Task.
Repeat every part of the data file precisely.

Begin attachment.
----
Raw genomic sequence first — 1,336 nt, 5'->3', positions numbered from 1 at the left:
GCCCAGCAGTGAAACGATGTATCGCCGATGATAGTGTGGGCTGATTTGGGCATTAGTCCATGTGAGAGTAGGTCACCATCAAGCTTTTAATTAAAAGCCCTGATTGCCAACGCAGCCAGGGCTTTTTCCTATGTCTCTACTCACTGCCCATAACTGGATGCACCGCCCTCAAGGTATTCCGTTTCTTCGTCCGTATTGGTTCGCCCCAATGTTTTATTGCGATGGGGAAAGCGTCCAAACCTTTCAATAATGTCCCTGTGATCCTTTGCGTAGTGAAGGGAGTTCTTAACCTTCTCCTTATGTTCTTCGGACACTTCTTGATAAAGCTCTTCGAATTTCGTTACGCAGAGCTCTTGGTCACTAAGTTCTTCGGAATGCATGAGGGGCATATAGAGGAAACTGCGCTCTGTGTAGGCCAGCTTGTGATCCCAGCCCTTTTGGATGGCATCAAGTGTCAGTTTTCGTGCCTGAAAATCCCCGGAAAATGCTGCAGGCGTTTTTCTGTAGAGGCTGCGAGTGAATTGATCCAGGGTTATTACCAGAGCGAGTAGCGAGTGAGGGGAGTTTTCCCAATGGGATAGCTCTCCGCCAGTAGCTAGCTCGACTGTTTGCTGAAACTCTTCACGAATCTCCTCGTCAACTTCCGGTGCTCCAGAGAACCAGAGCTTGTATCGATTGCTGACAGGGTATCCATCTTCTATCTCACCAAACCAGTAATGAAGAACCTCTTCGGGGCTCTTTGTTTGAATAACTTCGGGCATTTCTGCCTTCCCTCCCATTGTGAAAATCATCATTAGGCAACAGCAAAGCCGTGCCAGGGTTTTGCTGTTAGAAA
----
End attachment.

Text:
Raw genomic sequence first — 1,336 nt, 5'->3', positions numbered from 1 at the left:
GCCCAGCAGTGAAACGATGTATCGCCGATGATAGTGTGGGCTGATTTGGGCATTAGTCCATGTGAGAGTAGGTCACCATCAAGCTTTTAATTAAAAGCCCTGATTGCCAACGCAGCCAGGGCTTTTTCCTATGTCTCTACTCACTGCCCATAACTGGATGCACCGCCCTCAAGGTATTCCGTTTCTTCGTCCGTATTGGTTCGCCCCAATGTTTTATTGCGATGGGGAAAGCGTCCAAACCTTTCAATAATGTCCCTGTGATCCTTTGCGTAGTGAAGGGAGTTCTTAACCTTCTCCTTATGTTCTTCGGACACTTCTTGATAAAGCTCTTCGAATTTCGTTACGCAGAGCTCTTGGTCACTAAGTTCTTCGGAATGCATGAGGGGCATATAGAGGAAACTGCGCTCTGTGTAGGCCAGCTTGTGATCCCAGCCCTTTTGGATGGCATCAAGTGTCAGTTTTCGTGCCTGAAAATCCCCGGAAAATGCTGCAGGCGTTTTTCTGTAGAGGCTGCGAGTGAATTGATCCAGGGTTATTACCAGAGCGAGTAGCGAGTGAGGGGAGTTTTCCCAATGGGATAGCTCTCCGCCAGTAGCTAGCTCGACTGTTTGCTGAAACTCTTCACGAATCTCCTCGTCAACTTCCGGTGCTCCAGAGAACCAGAGCTTGTATCGATTGCTGACAGGGTATCCATCTTCTATCTCACCAAACCAGTAATGAAGAACCTCTTCGGGGCTCTTTGTTTGAATAACTTCGGGCATTTCTGCCTTCCCTCCCATTGTGAAAATCATCATTAGGCAACAGCAAAGCCGTGCCAGGGTTTTGCTGTTAGAAA